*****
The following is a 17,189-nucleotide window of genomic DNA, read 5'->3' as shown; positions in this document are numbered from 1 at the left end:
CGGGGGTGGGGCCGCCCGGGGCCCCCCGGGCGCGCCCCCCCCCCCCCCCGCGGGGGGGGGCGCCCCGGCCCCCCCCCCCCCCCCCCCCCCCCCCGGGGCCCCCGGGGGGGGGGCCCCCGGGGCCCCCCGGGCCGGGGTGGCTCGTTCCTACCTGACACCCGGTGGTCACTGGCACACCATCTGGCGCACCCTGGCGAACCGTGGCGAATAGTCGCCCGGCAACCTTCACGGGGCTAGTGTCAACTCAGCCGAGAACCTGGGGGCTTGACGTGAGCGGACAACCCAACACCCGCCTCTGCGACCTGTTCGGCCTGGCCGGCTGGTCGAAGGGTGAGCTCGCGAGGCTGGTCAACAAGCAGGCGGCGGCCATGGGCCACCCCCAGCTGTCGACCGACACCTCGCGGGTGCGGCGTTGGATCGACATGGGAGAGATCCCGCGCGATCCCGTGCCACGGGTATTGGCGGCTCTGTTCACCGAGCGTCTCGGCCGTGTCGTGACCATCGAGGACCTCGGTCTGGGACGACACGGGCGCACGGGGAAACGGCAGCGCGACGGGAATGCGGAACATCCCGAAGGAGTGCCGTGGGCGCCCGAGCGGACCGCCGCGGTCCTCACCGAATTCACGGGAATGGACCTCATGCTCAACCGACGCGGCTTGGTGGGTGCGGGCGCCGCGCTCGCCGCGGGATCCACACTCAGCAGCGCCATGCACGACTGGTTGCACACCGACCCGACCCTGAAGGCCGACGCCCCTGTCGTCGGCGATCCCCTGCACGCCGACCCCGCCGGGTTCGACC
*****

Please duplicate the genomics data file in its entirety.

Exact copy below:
The following is a 17,189-nucleotide window of genomic DNA, read 5'->3' as shown; positions in this document are numbered from 1 at the left end:
CGGGGGTGGGGCCGCCCGGGGCCCCCCGGGCGCGCCCCCCCCCCCCCCCGCGGGGGGGGGCGCCCCGGCCCCCCCCCCCCCCCCCCCCCCCCCCGGGGCCCCCGGGGGGGGGGCCCCCGGGGCCCCCCGGGCCGGGGTGGCTCGTTCCTACCTGACACCCGGTGGTCACTGGCACACCATCTGGCGCACCCTGGCGAACCGTGGCGAATAGTCGCCCGGCAACCTTCACGGGGCTAGTGTCAACTCAGCCGAGAACCTGGGGGCTTGACGTGAGCGGACAACCCAACACCCGCCTCTGCGACCTGTTCGGCCTGGCCGGCTGGTCGAAGGGTGAGCTCGCGAGGCTGGTCAACAAGCAGGCGGCGGCCATGGGCCACCCCCAGCTGTCGACCGACACCTCGCGGGTGCGGCGTTGGATCGACATGGGAGAGATCCCGCGCGATCCCGTGCCACGGGTATTGGCGGCTCTGTTCACCGAGCGTCTCGGCCGTGTCGTGACCATCGAGGACCTCGGTCTGGGACGACACGGGCGCACGGGGAAACGGCAGCGCGACGGGAATGCGGAACATCCCGAAGGAGTGCCGTGGGCGCCCGAGCGGACCGCCGCGGTCCTCACCGAATTCACGGGAATGGACCTCATGCTCAACCGACGCGGCTTGGTGGGTGCGGGCGCCGCGCTCGCCGCGGGATCCACACTCAGCAGCGCCATGCACGACTGGTTGCACACCGACCCGACCCTGAAGGCCGACGCCCCTGTCGTCGGCGATCCCCTGCACGCCGACCCCGCCGGGTTCGACC